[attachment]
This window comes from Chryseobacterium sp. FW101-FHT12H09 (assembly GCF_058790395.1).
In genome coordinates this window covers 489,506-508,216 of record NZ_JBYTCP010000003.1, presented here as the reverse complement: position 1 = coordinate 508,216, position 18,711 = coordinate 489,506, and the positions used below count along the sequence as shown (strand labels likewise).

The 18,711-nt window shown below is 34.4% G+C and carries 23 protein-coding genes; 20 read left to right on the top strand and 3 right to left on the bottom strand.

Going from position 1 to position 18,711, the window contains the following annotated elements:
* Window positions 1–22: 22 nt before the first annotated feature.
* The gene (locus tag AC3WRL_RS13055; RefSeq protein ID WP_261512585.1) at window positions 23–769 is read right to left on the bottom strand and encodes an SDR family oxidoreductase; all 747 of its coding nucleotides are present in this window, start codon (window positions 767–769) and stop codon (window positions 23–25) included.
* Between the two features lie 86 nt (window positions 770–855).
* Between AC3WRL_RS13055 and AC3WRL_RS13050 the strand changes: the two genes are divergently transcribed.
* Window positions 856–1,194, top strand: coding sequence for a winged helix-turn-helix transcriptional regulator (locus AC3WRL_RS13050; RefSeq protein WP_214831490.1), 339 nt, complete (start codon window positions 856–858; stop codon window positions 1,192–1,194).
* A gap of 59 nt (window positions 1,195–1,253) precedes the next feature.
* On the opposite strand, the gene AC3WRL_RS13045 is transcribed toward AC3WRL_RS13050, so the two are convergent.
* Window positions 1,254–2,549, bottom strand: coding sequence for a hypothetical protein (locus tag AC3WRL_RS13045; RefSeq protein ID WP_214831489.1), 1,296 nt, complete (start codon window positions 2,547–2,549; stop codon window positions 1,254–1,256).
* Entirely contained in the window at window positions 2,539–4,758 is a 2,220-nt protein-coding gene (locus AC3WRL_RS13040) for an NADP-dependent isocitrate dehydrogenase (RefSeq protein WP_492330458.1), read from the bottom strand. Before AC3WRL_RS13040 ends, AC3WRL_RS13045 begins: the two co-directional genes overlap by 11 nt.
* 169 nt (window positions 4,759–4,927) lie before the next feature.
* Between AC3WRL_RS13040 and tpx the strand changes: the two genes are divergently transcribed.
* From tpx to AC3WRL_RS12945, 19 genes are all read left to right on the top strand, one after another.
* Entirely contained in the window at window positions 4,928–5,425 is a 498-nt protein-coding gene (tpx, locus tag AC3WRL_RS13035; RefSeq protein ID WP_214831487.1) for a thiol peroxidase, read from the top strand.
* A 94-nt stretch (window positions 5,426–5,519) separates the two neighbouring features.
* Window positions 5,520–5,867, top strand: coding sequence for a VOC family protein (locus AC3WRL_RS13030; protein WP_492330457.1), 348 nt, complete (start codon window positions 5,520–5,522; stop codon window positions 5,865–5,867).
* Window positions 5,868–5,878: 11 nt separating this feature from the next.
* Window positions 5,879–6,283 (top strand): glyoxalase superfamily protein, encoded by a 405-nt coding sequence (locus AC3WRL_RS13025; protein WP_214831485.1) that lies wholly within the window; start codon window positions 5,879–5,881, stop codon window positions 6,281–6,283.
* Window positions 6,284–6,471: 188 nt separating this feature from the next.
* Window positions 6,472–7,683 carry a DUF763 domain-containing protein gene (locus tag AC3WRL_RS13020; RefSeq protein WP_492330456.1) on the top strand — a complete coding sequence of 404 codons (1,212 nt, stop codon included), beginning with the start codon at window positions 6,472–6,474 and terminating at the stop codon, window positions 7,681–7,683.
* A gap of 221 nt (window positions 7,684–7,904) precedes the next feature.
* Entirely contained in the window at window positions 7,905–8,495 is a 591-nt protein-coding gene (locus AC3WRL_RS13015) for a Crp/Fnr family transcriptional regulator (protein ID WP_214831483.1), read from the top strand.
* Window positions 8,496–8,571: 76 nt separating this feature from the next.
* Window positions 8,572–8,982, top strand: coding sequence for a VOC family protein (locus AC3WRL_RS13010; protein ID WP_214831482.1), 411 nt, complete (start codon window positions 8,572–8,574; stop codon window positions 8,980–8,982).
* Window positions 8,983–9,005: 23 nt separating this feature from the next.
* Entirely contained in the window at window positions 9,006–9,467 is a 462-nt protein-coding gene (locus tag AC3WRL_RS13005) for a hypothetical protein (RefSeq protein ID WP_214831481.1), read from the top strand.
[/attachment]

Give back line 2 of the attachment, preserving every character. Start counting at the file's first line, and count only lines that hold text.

In genome coordinates this window covers 489,506-508,216 of record NZ_JBYTCP010000003.1, presented here as the reverse complement: position 1 = coordinate 508,216, position 18,711 = coordinate 489,506, and the positions used below count along the sequence as shown (strand labels likewise).